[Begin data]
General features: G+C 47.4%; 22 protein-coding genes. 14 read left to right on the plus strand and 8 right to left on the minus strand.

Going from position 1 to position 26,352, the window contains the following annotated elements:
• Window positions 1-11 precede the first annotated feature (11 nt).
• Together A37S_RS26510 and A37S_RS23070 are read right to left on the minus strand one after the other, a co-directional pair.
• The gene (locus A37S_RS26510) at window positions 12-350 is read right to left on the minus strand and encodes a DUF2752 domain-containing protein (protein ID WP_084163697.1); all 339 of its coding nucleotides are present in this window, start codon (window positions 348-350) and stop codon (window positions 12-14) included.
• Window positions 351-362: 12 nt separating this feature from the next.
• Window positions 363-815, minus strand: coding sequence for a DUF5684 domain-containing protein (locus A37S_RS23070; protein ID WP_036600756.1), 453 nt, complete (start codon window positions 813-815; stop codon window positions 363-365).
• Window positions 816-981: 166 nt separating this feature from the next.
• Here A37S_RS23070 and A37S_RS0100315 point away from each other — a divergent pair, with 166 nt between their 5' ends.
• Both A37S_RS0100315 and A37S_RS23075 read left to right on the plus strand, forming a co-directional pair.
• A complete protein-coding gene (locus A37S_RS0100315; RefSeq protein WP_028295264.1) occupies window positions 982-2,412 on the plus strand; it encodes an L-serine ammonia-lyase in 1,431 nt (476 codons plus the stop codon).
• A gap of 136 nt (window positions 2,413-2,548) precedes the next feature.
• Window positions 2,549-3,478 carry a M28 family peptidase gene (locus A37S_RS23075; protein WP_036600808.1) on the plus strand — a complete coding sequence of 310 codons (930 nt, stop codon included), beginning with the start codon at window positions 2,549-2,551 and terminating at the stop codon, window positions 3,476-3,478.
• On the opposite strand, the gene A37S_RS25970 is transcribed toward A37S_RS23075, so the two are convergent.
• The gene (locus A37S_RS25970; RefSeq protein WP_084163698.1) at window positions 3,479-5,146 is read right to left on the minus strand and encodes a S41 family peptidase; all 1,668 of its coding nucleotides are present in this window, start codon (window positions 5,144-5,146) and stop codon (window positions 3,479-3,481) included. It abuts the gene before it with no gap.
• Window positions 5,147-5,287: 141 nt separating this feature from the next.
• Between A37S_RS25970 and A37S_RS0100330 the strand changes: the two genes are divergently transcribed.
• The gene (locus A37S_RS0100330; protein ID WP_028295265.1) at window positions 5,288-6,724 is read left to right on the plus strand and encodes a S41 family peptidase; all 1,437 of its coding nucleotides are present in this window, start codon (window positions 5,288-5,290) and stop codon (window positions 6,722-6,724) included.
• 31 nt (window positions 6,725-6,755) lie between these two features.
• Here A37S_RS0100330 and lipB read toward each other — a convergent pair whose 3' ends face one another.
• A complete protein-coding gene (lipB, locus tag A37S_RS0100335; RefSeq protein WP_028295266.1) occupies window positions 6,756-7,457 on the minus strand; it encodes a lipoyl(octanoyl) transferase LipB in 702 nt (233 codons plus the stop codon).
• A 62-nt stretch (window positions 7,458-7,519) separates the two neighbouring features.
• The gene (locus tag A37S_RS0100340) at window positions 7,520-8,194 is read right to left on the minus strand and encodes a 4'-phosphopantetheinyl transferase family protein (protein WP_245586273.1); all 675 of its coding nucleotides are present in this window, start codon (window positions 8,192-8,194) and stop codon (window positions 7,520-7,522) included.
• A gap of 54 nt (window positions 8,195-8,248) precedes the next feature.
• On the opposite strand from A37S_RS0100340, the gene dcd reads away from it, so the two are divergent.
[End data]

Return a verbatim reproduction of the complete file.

General features: G+C 47.4%; 22 protein-coding genes. 14 read left to right on the plus strand and 8 right to left on the minus strand.

Going from position 1 to position 26,352, the window contains the following annotated elements:
• Window positions 1-11 precede the first annotated feature (11 nt).
• Together A37S_RS26510 and A37S_RS23070 are read right to left on the minus strand one after the other, a co-directional pair.
• The gene (locus A37S_RS26510) at window positions 12-350 is read right to left on the minus strand and encodes a DUF2752 domain-containing protein (protein ID WP_084163697.1); all 339 of its coding nucleotides are present in this window, start codon (window positions 348-350) and stop codon (window positions 12-14) included.
• Window positions 351-362: 12 nt separating this feature from the next.
• Window positions 363-815, minus strand: coding sequence for a DUF5684 domain-containing protein (locus A37S_RS23070; protein ID WP_036600756.1), 453 nt, complete (start codon window positions 813-815; stop codon window positions 363-365).
• Window positions 816-981: 166 nt separating this feature from the next.
• Here A37S_RS23070 and A37S_RS0100315 point away from each other — a divergent pair, with 166 nt between their 5' ends.
• Both A37S_RS0100315 and A37S_RS23075 read left to right on the plus strand, forming a co-directional pair.
• A complete protein-coding gene (locus A37S_RS0100315; RefSeq protein WP_028295264.1) occupies window positions 982-2,412 on the plus strand; it encodes an L-serine ammonia-lyase in 1,431 nt (476 codons plus the stop codon).
• A gap of 136 nt (window positions 2,413-2,548) precedes the next feature.
• Window positions 2,549-3,478 carry a M28 family peptidase gene (locus A37S_RS23075; protein WP_036600808.1) on the plus strand — a complete coding sequence of 310 codons (930 nt, stop codon included), beginning with the start codon at window positions 2,549-2,551 and terminating at the stop codon, window positions 3,476-3,478.
• On the opposite strand, the gene A37S_RS25970 is transcribed toward A37S_RS23075, so the two are convergent.
• The gene (locus A37S_RS25970; RefSeq protein WP_084163698.1) at window positions 3,479-5,146 is read right to left on the minus strand and encodes a S41 family peptidase; all 1,668 of its coding nucleotides are present in this window, start codon (window positions 5,144-5,146) and stop codon (window positions 3,479-3,481) included. It abuts the gene before it with no gap.
• Window positions 5,147-5,287: 141 nt separating this feature from the next.
• Between A37S_RS25970 and A37S_RS0100330 the strand changes: the two genes are divergently transcribed.
• The gene (locus A37S_RS0100330; protein ID WP_028295265.1) at window positions 5,288-6,724 is read left to right on the plus strand and encodes a S41 family peptidase; all 1,437 of its coding nucleotides are present in this window, start codon (window positions 5,288-5,290) and stop codon (window positions 6,722-6,724) included.
• 31 nt (window positions 6,725-6,755) lie between these two features.
• Here A37S_RS0100330 and lipB read toward each other — a convergent pair whose 3' ends face one another.
• A complete protein-coding gene (lipB, locus tag A37S_RS0100335; RefSeq protein WP_028295266.1) occupies window positions 6,756-7,457 on the minus strand; it encodes a lipoyl(octanoyl) transferase LipB in 702 nt (233 codons plus the stop codon).
• A 62-nt stretch (window positions 7,458-7,519) separates the two neighbouring features.
• The gene (locus tag A37S_RS0100340) at window positions 7,520-8,194 is read right to left on the minus strand and encodes a 4'-phosphopantetheinyl transferase family protein (protein WP_245586273.1); all 675 of its coding nucleotides are present in this window, start codon (window positions 8,192-8,194) and stop codon (window positions 7,520-7,522) included.
• A gap of 54 nt (window positions 8,195-8,248) precedes the next feature.
• On the opposite strand from A37S_RS0100340, the gene dcd reads away from it, so the two are divergent.